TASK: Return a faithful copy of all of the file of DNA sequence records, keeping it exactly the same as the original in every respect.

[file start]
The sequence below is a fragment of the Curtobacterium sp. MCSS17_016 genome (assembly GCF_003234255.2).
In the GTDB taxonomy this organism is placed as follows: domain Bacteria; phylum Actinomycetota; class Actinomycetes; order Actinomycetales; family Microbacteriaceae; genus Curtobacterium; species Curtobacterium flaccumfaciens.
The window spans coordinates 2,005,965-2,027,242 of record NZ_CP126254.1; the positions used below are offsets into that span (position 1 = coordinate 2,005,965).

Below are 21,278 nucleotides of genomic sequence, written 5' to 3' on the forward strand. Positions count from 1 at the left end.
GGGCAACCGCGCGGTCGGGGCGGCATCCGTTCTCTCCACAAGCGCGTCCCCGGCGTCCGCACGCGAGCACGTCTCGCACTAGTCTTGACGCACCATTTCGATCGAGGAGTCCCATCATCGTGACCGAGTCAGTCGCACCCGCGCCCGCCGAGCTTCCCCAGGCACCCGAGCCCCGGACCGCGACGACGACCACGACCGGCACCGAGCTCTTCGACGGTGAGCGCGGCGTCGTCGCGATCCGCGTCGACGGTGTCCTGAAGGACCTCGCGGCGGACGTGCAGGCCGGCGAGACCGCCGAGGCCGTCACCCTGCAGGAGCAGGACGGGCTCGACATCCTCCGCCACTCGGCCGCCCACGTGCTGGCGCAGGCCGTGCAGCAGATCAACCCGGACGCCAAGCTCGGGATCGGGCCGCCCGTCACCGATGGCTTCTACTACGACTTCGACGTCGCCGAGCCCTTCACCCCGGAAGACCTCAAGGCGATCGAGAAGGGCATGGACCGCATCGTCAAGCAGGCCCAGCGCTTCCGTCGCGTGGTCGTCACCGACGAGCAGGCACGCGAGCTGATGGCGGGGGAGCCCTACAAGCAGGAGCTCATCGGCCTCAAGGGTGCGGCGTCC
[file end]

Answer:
The sequence below is a fragment of the Curtobacterium sp. MCSS17_016 genome (assembly GCF_003234255.2).
In the GTDB taxonomy this organism is placed as follows: domain Bacteria; phylum Actinomycetota; class Actinomycetes; order Actinomycetales; family Microbacteriaceae; genus Curtobacterium; species Curtobacterium flaccumfaciens.
The window spans coordinates 2,005,965-2,027,242 of record NZ_CP126254.1; the positions used below are offsets into that span (position 1 = coordinate 2,005,965).

Below are 21,278 nucleotides of genomic sequence, written 5' to 3' on the forward strand. Positions count from 1 at the left end.
GGGCAACCGCGCGGTCGGGGCGGCATCCGTTCTCTCCACAAGCGCGTCCCCGGCGTCCGCACGCGAGCACGTCTCGCACTAGTCTTGACGCACCATTTCGATCGAGGAGTCCCATCATCGTGACCGAGTCAGTCGCACCCGCGCCCGCCGAGCTTCCCCAGGCACCCGAGCCCCGGACCGCGACGACGACCACGACCGGCACCGAGCTCTTCGACGGTGAGCGCGGCGTCGTCGCGATCCGCGTCGACGGTGTCCTGAAGGACCTCGCGGCGGACGTGCAGGCCGGCGAGACCGCCGAGGCCGTCACCCTGCAGGAGCAGGACGGGCTCGACATCCTCCGCCACTCGGCCGCCCACGTGCTGGCGCAGGCCGTGCAGCAGATCAACCCGGACGCCAAGCTCGGGATCGGGCCGCCCGTCACCGATGGCTTCTACTACGACTTCGACGTCGCCGAGCCCTTCACCCCGGAAGACCTCAAGGCGATCGAGAAGGGCATGGACCGCATCGTCAAGCAGGCCCAGCGCTTCCGTCGCGTGGTCGTCACCGACGAGCAGGCACGCGAGCTGATGGCGGGGGAGCCCTACAAGCAGGAGCTCATCGGCCTCAAGGGTGCGGCGTCC